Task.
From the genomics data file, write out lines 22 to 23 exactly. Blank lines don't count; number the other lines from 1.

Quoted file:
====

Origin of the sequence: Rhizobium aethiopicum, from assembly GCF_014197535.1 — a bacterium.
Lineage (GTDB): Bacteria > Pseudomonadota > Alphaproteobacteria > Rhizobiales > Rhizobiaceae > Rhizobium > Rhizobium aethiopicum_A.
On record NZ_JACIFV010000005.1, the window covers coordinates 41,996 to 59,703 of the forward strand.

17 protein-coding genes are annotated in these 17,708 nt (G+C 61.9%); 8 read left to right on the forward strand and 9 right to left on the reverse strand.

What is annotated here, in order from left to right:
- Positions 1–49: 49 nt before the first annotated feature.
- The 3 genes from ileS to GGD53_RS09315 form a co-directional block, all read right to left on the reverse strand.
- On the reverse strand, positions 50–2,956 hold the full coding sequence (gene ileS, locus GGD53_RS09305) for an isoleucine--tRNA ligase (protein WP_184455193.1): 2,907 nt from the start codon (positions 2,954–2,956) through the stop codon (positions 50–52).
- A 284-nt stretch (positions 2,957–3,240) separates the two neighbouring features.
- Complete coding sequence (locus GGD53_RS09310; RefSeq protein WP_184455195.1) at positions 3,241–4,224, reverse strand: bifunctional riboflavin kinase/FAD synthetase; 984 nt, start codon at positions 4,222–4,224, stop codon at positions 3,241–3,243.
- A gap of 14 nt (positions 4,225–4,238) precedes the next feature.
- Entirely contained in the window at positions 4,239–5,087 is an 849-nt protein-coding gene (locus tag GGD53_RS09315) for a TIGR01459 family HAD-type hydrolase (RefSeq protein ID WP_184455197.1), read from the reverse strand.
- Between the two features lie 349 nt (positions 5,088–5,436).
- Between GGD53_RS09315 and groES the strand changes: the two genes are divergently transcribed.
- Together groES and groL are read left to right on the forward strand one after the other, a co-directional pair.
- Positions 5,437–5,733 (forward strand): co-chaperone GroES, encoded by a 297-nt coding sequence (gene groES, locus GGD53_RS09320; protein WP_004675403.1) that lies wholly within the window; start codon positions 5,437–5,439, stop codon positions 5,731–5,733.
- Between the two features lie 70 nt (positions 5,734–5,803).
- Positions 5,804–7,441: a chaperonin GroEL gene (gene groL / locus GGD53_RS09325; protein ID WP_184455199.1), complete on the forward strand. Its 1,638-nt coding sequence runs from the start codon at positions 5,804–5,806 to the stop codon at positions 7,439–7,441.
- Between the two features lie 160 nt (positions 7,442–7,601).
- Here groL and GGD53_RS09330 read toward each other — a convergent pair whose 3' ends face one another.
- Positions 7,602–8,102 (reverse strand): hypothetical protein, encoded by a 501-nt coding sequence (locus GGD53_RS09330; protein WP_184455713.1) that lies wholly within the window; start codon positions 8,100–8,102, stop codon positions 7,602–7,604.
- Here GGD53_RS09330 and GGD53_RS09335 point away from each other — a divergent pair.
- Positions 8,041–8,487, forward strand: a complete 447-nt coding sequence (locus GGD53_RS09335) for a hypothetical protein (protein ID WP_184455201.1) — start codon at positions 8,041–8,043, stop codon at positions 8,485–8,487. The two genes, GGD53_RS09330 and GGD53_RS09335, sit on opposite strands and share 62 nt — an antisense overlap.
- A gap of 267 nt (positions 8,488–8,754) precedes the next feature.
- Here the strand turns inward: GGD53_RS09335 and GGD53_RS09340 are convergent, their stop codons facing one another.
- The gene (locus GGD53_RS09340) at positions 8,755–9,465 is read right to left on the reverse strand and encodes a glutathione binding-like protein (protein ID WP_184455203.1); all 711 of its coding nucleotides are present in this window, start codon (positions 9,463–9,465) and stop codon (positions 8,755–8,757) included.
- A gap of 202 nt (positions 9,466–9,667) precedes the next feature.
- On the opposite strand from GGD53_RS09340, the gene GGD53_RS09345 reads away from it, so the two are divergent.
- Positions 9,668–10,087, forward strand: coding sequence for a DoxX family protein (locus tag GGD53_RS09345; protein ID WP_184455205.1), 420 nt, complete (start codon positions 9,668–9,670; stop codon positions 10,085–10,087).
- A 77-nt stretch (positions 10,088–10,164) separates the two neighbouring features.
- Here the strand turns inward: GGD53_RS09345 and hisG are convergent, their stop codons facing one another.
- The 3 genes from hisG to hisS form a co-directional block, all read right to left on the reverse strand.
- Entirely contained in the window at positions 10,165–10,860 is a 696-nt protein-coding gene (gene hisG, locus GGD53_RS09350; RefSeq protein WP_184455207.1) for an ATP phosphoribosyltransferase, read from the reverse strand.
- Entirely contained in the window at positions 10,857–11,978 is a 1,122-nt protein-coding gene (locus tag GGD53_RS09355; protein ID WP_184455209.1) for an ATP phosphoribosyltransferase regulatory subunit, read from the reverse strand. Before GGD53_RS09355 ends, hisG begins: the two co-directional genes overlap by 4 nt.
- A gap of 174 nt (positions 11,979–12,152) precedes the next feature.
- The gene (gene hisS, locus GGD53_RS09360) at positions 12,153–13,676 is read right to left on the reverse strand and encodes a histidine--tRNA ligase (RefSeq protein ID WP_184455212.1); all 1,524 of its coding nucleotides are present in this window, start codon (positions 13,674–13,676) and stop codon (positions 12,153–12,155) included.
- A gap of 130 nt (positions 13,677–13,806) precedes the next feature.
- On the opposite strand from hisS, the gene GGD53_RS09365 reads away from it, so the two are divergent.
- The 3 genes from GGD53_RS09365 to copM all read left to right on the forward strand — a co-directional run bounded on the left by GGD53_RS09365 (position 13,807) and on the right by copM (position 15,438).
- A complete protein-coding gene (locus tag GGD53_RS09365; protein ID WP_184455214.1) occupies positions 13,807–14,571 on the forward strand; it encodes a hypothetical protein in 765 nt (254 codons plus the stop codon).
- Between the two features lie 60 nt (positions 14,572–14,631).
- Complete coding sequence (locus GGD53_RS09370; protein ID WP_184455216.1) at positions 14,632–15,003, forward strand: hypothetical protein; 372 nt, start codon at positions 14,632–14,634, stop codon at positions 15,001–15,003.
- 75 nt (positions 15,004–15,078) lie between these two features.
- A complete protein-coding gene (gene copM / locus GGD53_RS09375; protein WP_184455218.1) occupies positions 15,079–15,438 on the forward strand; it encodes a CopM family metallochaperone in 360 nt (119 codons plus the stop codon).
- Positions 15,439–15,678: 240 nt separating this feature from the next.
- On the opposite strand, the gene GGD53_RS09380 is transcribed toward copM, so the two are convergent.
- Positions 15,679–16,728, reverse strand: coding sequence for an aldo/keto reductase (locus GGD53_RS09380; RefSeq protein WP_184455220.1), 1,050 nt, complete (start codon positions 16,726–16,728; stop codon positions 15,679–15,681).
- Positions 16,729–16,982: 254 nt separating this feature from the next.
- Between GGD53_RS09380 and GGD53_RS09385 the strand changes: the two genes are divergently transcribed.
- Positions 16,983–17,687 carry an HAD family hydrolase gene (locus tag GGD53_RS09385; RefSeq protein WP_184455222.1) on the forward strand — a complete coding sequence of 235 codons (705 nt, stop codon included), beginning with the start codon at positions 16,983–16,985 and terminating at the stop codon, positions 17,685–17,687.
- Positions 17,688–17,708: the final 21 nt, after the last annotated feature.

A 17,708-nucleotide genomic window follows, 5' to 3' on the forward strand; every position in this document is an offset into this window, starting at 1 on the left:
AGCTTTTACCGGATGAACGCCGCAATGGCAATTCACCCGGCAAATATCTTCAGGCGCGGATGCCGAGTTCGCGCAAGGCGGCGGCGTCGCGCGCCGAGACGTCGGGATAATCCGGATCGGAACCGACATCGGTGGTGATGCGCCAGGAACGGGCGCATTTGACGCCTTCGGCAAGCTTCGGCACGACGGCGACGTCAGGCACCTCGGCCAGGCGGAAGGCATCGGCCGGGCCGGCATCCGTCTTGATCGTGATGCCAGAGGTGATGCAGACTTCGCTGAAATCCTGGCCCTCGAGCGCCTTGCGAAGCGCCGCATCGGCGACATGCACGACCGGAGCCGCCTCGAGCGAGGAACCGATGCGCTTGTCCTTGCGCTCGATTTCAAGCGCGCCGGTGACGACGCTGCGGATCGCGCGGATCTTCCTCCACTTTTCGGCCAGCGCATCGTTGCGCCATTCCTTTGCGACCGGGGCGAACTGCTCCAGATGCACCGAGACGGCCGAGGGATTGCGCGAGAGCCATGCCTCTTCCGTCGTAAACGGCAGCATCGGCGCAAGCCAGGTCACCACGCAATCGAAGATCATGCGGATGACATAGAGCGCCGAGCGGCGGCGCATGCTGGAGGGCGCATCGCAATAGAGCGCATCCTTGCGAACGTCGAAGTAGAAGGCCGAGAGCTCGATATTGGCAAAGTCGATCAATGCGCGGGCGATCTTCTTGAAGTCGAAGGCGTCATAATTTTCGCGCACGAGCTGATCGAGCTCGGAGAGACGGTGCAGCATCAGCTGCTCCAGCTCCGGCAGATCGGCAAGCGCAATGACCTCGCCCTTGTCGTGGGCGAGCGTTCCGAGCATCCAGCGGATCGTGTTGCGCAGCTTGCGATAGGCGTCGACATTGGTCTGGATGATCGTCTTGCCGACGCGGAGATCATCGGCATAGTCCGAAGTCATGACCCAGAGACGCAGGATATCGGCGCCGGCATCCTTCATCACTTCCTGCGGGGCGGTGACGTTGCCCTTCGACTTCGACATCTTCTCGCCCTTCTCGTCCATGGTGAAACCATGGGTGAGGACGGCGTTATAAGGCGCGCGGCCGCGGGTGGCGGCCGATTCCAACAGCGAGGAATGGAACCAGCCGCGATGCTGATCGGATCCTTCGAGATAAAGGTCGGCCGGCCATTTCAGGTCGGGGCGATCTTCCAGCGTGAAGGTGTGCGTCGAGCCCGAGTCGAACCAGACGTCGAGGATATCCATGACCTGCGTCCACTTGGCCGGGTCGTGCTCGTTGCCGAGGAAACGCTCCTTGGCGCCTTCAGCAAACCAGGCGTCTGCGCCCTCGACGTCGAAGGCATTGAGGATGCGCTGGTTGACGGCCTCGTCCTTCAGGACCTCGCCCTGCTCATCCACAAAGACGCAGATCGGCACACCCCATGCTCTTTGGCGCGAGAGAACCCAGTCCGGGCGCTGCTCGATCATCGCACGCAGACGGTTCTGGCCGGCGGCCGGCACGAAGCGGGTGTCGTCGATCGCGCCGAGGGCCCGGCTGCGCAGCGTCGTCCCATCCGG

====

- Here GGD53_RS09330 and GGD53_RS09335 point away from each other — a divergent pair.
- Positions 8,041–8,487, forward strand: a complete 447-nt coding sequence (locus GGD53_RS09335) for a hypothetical protein (protein ID WP_184455201.1) — start codon at positions 8,041–8,043, stop codon at positions 8,485–8,487. The two genes, GGD53_RS09330 and GGD53_RS09335, sit on opposite strands and share 62 nt — an antisense overlap.